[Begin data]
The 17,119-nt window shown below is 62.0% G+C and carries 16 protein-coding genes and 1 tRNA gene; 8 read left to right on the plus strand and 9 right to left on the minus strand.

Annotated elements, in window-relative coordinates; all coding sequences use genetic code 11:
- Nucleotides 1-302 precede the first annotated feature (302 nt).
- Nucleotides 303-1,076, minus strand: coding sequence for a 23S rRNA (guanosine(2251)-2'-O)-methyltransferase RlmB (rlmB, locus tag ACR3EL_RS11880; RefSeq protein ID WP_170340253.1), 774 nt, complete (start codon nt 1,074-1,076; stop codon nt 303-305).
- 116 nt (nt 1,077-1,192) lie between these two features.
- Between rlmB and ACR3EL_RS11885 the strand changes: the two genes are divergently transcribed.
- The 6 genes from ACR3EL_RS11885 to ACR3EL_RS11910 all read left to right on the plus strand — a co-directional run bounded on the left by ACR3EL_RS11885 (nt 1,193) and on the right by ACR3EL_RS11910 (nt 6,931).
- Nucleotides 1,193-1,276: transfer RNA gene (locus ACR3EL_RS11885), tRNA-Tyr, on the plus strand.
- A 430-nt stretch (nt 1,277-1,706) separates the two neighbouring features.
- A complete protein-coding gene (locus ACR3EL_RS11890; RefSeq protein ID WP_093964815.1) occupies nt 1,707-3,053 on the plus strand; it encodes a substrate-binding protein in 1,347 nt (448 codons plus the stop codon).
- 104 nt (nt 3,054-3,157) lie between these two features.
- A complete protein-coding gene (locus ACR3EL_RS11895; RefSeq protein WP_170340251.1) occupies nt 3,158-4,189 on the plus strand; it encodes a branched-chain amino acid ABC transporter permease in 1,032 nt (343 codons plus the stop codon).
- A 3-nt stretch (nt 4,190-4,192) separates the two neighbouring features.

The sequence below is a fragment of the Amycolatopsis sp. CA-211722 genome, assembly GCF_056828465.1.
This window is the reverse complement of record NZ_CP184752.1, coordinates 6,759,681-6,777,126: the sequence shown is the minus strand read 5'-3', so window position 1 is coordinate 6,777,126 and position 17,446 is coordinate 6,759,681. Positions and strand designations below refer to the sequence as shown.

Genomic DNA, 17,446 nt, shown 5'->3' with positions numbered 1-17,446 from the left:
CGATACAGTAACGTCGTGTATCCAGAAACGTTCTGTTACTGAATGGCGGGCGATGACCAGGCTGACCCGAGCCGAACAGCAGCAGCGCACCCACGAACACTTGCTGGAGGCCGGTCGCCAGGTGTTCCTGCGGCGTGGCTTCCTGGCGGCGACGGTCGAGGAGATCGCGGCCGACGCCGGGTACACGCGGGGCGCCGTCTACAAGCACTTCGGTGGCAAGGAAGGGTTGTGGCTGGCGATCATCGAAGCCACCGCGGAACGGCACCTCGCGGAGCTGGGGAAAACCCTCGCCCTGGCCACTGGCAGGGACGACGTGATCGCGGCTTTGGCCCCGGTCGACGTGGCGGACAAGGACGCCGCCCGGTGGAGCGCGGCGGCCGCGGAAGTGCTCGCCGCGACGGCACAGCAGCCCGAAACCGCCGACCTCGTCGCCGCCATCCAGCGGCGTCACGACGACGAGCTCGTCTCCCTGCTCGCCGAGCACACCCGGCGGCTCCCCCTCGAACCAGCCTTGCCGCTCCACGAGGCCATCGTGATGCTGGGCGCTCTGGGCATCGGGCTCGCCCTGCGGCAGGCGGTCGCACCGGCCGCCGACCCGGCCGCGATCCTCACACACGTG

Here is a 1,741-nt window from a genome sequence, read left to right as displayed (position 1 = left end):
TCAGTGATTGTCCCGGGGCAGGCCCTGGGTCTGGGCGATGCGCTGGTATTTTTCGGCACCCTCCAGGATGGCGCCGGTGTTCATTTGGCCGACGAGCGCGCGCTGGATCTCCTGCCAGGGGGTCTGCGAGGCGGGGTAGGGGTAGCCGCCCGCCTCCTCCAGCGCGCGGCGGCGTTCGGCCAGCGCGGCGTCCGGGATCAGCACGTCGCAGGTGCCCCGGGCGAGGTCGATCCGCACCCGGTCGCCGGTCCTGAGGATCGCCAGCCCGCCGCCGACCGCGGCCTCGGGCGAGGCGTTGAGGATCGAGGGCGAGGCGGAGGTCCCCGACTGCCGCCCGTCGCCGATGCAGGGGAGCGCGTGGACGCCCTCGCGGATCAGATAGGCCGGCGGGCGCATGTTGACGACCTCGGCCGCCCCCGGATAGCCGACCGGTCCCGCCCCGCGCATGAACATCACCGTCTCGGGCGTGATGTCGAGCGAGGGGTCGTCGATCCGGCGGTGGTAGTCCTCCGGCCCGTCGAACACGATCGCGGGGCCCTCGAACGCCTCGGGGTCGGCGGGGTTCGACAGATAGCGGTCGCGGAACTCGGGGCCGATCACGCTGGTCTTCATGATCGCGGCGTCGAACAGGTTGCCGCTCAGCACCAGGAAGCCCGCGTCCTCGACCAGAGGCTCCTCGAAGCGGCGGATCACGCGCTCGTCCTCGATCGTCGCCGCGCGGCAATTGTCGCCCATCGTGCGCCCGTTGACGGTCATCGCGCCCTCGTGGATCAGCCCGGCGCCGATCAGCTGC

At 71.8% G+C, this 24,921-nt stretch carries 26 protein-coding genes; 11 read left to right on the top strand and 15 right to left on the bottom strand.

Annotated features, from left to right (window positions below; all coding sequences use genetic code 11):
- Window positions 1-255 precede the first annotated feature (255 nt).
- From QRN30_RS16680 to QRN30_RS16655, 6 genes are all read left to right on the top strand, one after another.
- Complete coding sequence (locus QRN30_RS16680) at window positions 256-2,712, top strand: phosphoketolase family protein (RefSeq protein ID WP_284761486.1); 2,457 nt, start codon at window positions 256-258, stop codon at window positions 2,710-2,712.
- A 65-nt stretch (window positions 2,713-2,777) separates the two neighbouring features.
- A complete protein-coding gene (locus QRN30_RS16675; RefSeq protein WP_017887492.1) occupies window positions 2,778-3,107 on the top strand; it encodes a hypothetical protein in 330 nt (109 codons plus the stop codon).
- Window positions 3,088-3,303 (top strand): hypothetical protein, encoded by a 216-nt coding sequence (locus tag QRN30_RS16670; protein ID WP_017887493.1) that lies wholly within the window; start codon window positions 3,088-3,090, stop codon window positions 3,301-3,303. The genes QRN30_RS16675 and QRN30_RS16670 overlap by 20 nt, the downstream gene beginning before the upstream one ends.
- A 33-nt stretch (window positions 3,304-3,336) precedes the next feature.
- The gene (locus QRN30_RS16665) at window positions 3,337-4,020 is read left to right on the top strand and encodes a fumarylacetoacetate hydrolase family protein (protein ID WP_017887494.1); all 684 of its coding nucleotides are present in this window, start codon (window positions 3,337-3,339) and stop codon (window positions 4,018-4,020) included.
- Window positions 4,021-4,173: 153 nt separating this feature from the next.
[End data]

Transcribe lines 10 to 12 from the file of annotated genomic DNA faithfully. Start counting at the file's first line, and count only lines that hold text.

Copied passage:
- A complete protein-coding gene (locus ACR3EL_RS11890; RefSeq protein ID WP_093964815.1) occupies nt 1,707-3,053 on the plus strand; it encodes a substrate-binding protein in 1,347 nt (448 codons plus the stop codon).
- 104 nt (nt 3,054-3,157) lie between these two features.
- A complete protein-coding gene (locus ACR3EL_RS11895; RefSeq protein WP_170340251.1) occupies nt 3,158-4,189 on the plus strand; it encodes a branched-chain amino acid ABC transporter permease in 1,032 nt (343 codons plus the stop codon).